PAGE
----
Joseph Valenti, who joined us as part of the Employ Autism programme via the University of Westminster, reflects on his time as an intern at Imperial College Health Partners and the importance of opportunities like this for neurodiverse individuals.
In January 2022, I began my internship at Imperial College Health Partners (ICHP), as part of the Employ Autism programme. As I come to the end of my experience, I’ve been reflecting on some of the personal and professional skills I’ve gained, as well as the significance of providing professional opportunities to underrepresented communities.
Reflecting on what I personally gained through my internship
My time at ICHP has undoubtedly been rewarding.
As a biomedical student at the University of Westminster, I am passionate about understanding the intricacies of medical research, and about how healthcare is managed and provided across different settings. After noticing an advert for the internship role at ICHP posted on my university’s employability platform, I leapt at the opportunity and was successful in getting the position.
One professional area I was keen to develop during my time at ICHP was my communication skills,both written and verbal.
I led on producing a number of communication resources, including for the launch of an Early Intervention Programme for young people with Eating Disorders (called FREED) at West London NHS Trust. This project challenged me to communicate concisely. Each resource required different elements of information to be conveyed, often to different audiences. I created leaflets to be shared with the referring partners, and slide decks for two webinar launches.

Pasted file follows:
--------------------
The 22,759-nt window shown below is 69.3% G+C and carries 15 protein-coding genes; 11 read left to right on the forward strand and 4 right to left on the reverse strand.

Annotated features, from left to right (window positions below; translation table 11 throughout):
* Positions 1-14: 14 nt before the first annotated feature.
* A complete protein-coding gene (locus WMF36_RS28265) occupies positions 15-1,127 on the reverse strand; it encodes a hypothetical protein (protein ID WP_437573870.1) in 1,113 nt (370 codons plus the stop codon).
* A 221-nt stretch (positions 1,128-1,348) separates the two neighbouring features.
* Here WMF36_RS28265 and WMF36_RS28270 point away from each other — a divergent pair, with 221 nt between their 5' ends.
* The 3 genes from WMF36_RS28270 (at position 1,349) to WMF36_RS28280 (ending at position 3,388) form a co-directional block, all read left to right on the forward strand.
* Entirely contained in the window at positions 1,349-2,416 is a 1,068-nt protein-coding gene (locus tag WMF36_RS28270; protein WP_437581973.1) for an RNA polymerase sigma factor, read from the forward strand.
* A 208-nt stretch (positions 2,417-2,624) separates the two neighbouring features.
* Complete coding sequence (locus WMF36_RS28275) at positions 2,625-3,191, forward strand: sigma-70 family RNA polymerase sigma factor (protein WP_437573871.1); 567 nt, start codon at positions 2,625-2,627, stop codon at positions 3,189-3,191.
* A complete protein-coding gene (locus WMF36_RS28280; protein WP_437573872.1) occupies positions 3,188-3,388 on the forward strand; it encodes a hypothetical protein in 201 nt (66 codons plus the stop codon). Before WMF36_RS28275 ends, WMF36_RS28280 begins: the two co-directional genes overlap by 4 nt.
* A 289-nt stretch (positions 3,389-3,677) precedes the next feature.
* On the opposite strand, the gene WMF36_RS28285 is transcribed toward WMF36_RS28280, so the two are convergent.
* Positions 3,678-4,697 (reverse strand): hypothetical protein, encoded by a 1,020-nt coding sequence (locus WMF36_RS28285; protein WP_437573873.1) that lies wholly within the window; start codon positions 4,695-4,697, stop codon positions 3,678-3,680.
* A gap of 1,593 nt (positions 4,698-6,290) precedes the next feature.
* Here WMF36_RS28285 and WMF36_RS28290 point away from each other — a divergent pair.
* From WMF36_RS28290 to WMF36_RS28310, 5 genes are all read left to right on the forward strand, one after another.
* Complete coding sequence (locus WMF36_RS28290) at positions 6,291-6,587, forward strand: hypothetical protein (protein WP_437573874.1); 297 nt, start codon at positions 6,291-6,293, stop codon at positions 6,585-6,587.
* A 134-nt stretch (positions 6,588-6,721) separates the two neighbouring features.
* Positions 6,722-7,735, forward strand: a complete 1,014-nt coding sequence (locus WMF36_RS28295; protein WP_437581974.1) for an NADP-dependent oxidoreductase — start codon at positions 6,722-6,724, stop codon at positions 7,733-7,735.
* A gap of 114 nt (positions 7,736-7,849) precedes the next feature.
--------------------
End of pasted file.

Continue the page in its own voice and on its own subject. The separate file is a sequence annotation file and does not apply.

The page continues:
I also had to exercise my communication skills as a breakout room facilitator during a Care Home Patient Safety Network meeting. This event served as a platform to discuss advancements on the use of Dementia identification tools, as well as exchange views on improved management of deterioration in non-acute healthcare settings. The experience massively improved my confidence in communication. Going into this new experience, admittedly anxious, I was aware of the dynamic nature of facilitation, and how important it was to keep my breakout group on track with topical discussions. I had to identify key themes, and efficiently scribe and curate a report expressing these ideas. This experience challenged my ability to assert myself, whilst also gathering often-complex ideas into a short, impactful report.
I was proud of these pieces of work and felt they genuinely contributed towards creating change and impact for patients and services users in our local area, which was highly rewarding for me. These examples, whilst only a snapshot of what I experienced throughout my internship, gave me a huge boost of confidence in my personal communication style, overcoming my self-doubt and leaving me feeling more empowered and confident in communicating with new people.
The importance of internships
My internship, Employ Autism, was first developed by the Youth Patrons of Ambitious about Autism in 2015, as a campaign to increase employment opportunities for autistic people.